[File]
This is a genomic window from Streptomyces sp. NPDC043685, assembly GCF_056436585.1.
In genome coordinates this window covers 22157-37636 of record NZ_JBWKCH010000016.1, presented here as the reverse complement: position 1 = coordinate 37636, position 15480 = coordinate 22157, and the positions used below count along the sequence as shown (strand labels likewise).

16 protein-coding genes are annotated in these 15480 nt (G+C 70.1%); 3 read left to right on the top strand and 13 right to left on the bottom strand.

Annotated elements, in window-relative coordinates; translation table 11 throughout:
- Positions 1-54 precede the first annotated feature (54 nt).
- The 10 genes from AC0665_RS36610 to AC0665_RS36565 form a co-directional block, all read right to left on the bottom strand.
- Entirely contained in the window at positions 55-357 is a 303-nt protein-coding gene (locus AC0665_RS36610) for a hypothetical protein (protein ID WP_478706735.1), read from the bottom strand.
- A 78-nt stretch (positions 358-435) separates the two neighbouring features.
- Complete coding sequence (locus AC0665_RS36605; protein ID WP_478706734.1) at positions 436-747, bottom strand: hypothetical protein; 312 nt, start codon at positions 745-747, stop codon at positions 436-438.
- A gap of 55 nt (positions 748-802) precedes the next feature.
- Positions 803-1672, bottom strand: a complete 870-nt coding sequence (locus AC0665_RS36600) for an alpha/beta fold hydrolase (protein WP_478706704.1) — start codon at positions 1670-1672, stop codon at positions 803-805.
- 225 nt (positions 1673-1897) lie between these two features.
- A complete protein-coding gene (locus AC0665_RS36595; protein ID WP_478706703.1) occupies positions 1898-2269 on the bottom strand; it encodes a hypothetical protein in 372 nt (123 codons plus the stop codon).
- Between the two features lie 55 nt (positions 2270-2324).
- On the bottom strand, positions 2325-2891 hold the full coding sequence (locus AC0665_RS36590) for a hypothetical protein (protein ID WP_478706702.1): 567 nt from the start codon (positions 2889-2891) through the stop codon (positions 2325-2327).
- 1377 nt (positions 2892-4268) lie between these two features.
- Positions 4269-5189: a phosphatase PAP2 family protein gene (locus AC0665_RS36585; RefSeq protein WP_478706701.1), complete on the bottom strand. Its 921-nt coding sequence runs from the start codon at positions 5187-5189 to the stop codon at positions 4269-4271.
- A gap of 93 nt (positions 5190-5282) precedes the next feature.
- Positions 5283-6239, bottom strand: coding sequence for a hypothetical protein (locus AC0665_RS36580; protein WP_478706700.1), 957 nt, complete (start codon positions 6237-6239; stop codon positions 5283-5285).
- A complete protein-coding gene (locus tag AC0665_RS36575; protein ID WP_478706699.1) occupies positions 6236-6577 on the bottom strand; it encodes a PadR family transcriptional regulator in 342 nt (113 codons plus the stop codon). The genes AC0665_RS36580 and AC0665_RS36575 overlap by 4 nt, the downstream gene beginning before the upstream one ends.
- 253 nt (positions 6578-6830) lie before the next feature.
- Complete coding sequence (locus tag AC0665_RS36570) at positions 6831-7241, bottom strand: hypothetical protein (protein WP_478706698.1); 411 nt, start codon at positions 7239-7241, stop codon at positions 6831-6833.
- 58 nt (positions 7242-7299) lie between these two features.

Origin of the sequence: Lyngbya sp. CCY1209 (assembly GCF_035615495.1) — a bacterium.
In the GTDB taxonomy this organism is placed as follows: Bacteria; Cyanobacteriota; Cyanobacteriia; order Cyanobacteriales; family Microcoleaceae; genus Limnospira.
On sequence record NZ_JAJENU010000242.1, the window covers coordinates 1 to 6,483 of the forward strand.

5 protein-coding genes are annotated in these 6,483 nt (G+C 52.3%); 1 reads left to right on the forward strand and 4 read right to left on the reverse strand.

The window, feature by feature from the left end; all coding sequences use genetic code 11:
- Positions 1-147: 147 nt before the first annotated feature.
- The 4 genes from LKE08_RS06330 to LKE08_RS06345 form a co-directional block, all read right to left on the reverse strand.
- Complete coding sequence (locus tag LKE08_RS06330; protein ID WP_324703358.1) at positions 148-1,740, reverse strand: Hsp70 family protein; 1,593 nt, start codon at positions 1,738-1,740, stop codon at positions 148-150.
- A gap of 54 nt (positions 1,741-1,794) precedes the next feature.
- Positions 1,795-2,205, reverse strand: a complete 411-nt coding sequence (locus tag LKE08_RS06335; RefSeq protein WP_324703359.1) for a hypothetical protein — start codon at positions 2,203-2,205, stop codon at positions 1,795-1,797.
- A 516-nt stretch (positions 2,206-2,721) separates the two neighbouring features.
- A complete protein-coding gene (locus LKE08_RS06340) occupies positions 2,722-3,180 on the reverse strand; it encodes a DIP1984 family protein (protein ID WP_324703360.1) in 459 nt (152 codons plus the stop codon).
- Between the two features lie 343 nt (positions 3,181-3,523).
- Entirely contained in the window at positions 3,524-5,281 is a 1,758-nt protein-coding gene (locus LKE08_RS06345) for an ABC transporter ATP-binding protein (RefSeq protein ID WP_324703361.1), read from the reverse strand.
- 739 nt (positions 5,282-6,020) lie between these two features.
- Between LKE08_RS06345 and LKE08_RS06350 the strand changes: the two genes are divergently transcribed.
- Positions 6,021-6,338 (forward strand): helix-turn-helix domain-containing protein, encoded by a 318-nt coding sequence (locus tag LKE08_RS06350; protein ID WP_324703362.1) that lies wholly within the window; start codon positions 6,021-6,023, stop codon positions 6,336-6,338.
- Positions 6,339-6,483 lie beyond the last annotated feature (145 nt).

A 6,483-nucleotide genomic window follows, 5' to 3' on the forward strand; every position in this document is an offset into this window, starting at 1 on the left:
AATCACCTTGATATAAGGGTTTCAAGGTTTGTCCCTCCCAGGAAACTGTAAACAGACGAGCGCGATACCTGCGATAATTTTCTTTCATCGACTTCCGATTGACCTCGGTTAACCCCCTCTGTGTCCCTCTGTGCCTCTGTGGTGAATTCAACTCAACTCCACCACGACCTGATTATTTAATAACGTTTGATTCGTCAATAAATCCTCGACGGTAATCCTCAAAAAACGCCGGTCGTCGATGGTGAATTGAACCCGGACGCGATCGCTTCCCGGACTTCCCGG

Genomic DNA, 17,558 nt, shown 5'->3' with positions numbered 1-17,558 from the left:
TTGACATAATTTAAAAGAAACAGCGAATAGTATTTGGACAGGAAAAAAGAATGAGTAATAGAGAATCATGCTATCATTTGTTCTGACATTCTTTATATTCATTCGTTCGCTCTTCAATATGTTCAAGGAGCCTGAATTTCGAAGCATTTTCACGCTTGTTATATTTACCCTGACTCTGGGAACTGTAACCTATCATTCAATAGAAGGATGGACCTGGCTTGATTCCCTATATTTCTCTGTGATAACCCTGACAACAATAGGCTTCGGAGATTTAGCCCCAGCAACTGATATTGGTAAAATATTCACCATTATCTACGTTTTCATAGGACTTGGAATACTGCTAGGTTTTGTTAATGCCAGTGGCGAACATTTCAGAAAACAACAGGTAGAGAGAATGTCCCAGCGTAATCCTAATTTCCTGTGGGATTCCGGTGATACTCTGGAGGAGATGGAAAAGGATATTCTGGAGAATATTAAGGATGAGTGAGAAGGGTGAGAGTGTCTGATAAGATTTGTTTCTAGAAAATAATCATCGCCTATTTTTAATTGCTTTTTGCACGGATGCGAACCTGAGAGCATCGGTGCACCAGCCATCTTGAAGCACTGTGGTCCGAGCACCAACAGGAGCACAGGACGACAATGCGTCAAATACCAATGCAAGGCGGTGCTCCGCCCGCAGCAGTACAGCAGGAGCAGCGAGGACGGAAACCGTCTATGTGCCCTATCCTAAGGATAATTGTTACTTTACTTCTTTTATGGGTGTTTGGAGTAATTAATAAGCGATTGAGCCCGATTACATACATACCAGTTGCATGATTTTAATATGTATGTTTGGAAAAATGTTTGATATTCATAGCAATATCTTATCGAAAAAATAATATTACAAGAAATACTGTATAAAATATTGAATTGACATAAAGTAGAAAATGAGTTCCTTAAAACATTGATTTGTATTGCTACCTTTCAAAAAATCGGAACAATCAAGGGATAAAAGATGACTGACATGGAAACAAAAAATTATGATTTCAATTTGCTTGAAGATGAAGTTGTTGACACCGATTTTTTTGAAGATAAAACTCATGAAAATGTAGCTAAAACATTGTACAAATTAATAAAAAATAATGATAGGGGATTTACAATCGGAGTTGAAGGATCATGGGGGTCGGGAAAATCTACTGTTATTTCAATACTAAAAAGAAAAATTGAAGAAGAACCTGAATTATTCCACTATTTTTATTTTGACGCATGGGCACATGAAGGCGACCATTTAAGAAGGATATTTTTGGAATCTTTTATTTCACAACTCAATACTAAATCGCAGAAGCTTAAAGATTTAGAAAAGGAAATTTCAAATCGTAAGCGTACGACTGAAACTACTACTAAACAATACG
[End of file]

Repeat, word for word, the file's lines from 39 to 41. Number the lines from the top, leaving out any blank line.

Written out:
- Between LKE08_RS06345 and LKE08_RS06350 the strand changes: the two genes are divergently transcribed.
- Positions 6,021-6,338 (forward strand): helix-turn-helix domain-containing protein, encoded by a 318-nt coding sequence (locus tag LKE08_RS06350; protein ID WP_324703362.1) that lies wholly within the window; start codon positions 6,021-6,023, stop codon positions 6,336-6,338.
- Positions 6,339-6,483 lie beyond the last annotated feature (145 nt).